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What is Enough?

This post is the first in a short series exploring what we term an ‘ethic of enough’ and one way that ethic is applied to personal finances.


A word we don’t often hear in our American culture of excess is ‘enough.’ We especially don’t hear ‘enough’ paired with words like ‘money’ or ‘wealth’ to form sentences like, “No thanks, I have enough money.” Right?! When was the last time you heard a friend utter that sentence? Or have you ever heard a friend utter that sentence?


I have a friend, Craig, who said something like that to me a few years ago and he might as well have sucker-punched me in the nose. Yes, his statement was that startling and confusing. Craig had asked me how my work was going and after a little recap I asked him the same. That’s when he said he’d recently retired. Since he was only in his mid-50s and still succeeding in a traditional professional career I assumed he was going to tell me he retired for health or industry disruption reasons. But no. When I asked why he retired, he just looked at me and plainly said, “I realized I had enough money and didn’t need to keep earning more.”


Image Credit | Jessica Doll


I was speechless. I literally didn’t know how to process Craig’s words and the concept they represented. I don’t remember what I said, probably something like “congrats” or “good for you. ” But I do remember my mind spinning over a lifetime of hearing and believing, “You can never be too thin or too rich.” Or can you? How can you have enough? What does that even look like? Those are among the questions we’re going to explore and offer solutions in this series of posts. Let’s start with the Boss.


Bruce Springsteen holds up an unexpected mirror to an aspect of behavioral economics with four lines of lyrics from his song “Badlands”:

Poor man wanna be rich

Rich man wanna be king

And a king ain’t satisfied

’Til he rules everything

With that kind of insight and poetic framing, no wonder we call him the Boss. There’s wisdom to mine in those lyrics, but for now we use them to begin exploring and determining and measuring what's enough.


There are general, societal perceptions around wealth. In a September 2018 YouGov survey of a thousand Americans, the public opinion tipping point for being considered rich was when 56 percent agreed an annual income of $90,000–$100,000 clearly qualified a single person as being rich. The financial firm Charles Schwab asked the same number of Americans a related question about wealth for its 2018 Modern Wealth Index, and its respondents averaged in with the opinion that a net worth of $2.4 million was needed to be considered wealthy. Opinions and emotions around income and wealth vary, of course, but these responses reflect consistent perceptions from a variety of reliable financial reporting sources.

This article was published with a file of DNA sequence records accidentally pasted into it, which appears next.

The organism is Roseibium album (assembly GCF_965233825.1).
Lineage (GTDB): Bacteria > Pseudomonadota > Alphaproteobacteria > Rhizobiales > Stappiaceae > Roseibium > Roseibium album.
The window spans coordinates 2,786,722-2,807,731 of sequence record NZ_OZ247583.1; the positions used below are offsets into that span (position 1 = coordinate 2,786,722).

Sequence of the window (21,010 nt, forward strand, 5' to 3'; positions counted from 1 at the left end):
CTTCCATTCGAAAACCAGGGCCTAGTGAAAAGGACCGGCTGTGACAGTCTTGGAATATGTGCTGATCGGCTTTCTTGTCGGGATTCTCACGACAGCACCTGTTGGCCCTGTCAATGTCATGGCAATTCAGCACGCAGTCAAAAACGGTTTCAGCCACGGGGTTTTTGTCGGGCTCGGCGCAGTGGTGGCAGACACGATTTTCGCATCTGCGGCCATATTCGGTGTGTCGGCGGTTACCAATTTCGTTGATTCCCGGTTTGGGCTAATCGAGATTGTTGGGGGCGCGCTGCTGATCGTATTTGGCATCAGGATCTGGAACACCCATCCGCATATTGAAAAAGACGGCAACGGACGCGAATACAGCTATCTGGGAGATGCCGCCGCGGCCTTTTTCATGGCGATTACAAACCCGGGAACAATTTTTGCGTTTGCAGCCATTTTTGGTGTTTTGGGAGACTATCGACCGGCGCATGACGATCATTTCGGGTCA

Perceptions are instructive, primarily because perceptions are real in their consequences. Matthew Smith, the author of the YouGov survey, observed, “What is perhaps more interesting here [than the actual numbers] is that, although people become less likely to consider themselves poor the more money they make, they don’t really become much more likely to consider themselves rich.” The YouGov survey supports Smith’s observation around a sliding-scale perception of the annual income needed to be considered rich. Beginning with 60 percent of those with an annual income of less than $20,000 and who think that an annual income of $90,000 is rich, perceptions slide down to 45 percent of those with an annual income of $40,000–$60,000, and slide down again to 19 percent of those with an annual income of $90,000–$150,000 and who think the same.


The YouGov and other data support Smith’s observation that, in sum, the richer we are the higher we set the bar for what we consider rich. The result is that we never feel we are ever rich enough. This behavioral flaw is why our world has unsustainable sayings and goals such as, “you’re never too rich or too thin” and “I’ll be rich when I get the next million (or billion).” Robert Reeves, of the Brookings Institute, has described this flaw as the “Me? I’m not rich!” problem. It describes the phenomenon whereby most people tend to believe they are not rich, and the point where others become rich is the next earning level immediately above where they themselves are perched. So, we never stop striving or envying others, and we are never satisfied. Now that you see and understand this tendency toward a sliding scale perception, you can see and understand how this tendency is critical to supporting and sustaining plantation systems, and why it is encouraged.


We anticipate some might errantly dismiss perceptions as merely subjective. That is errant because things perceived as real are real in their consequences. But we will oblige the doubters and turn for a look at other numbers in the next post of this series.



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